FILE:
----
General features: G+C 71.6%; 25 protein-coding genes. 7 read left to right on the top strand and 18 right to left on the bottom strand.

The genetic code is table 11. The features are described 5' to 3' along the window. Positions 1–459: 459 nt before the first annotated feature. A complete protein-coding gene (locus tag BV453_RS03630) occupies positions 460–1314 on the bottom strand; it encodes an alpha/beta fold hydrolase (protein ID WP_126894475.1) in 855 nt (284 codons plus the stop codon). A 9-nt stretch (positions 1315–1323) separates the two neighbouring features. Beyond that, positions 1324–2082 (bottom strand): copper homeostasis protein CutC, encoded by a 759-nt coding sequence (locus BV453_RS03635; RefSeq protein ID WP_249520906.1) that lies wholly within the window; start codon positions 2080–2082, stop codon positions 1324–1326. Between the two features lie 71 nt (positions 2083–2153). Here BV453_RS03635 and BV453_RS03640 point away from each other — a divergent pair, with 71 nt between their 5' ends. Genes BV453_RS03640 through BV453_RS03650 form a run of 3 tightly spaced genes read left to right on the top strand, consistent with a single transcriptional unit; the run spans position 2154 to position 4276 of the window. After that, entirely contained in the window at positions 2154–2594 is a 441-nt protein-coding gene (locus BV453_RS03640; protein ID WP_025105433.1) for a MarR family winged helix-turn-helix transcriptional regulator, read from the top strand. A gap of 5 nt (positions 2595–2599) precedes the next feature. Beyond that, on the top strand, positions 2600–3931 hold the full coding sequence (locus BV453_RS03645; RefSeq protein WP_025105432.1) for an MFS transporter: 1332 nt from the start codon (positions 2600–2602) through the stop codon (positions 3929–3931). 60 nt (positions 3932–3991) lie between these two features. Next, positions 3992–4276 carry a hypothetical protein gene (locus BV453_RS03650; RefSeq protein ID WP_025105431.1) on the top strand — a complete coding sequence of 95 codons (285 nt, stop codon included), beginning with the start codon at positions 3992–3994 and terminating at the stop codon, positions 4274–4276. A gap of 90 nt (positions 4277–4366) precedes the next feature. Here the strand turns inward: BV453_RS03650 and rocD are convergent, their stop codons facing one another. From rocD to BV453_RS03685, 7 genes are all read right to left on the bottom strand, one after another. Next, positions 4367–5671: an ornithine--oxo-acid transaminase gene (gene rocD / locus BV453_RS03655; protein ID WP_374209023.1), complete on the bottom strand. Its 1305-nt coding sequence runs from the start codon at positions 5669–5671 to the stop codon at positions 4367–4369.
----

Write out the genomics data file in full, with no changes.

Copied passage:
General features: G+C 71.6%; 25 protein-coding genes. 7 read left to right on the top strand and 18 right to left on the bottom strand.

The genetic code is table 11. The features are described 5' to 3' along the window. Positions 1–459: 459 nt before the first annotated feature. A complete protein-coding gene (locus tag BV453_RS03630) occupies positions 460–1314 on the bottom strand; it encodes an alpha/beta fold hydrolase (protein ID WP_126894475.1) in 855 nt (284 codons plus the stop codon). A 9-nt stretch (positions 1315–1323) separates the two neighbouring features. Beyond that, positions 1324–2082 (bottom strand): copper homeostasis protein CutC, encoded by a 759-nt coding sequence (locus BV453_RS03635; RefSeq protein ID WP_249520906.1) that lies wholly within the window; start codon positions 2080–2082, stop codon positions 1324–1326. Between the two features lie 71 nt (positions 2083–2153). Here BV453_RS03635 and BV453_RS03640 point away from each other — a divergent pair, with 71 nt between their 5' ends. Genes BV453_RS03640 through BV453_RS03650 form a run of 3 tightly spaced genes read left to right on the top strand, consistent with a single transcriptional unit; the run spans position 2154 to position 4276 of the window. After that, entirely contained in the window at positions 2154–2594 is a 441-nt protein-coding gene (locus BV453_RS03640; protein ID WP_025105433.1) for a MarR family winged helix-turn-helix transcriptional regulator, read from the top strand. A gap of 5 nt (positions 2595–2599) precedes the next feature. Beyond that, on the top strand, positions 2600–3931 hold the full coding sequence (locus BV453_RS03645; RefSeq protein WP_025105432.1) for an MFS transporter: 1332 nt from the start codon (positions 2600–2602) through the stop codon (positions 3929–3931). 60 nt (positions 3932–3991) lie between these two features. Next, positions 3992–4276 carry a hypothetical protein gene (locus BV453_RS03650; RefSeq protein ID WP_025105431.1) on the top strand — a complete coding sequence of 95 codons (285 nt, stop codon included), beginning with the start codon at positions 3992–3994 and terminating at the stop codon, positions 4274–4276. A gap of 90 nt (positions 4277–4366) precedes the next feature. Here the strand turns inward: BV453_RS03650 and rocD are convergent, their stop codons facing one another. From rocD to BV453_RS03685, 7 genes are all read right to left on the bottom strand, one after another. Next, positions 4367–5671: an ornithine--oxo-acid transaminase gene (gene rocD / locus BV453_RS03655; protein ID WP_374209023.1), complete on the bottom strand. Its 1305-nt coding sequence runs from the start codon at positions 5669–5671 to the stop codon at positions 4367–4369.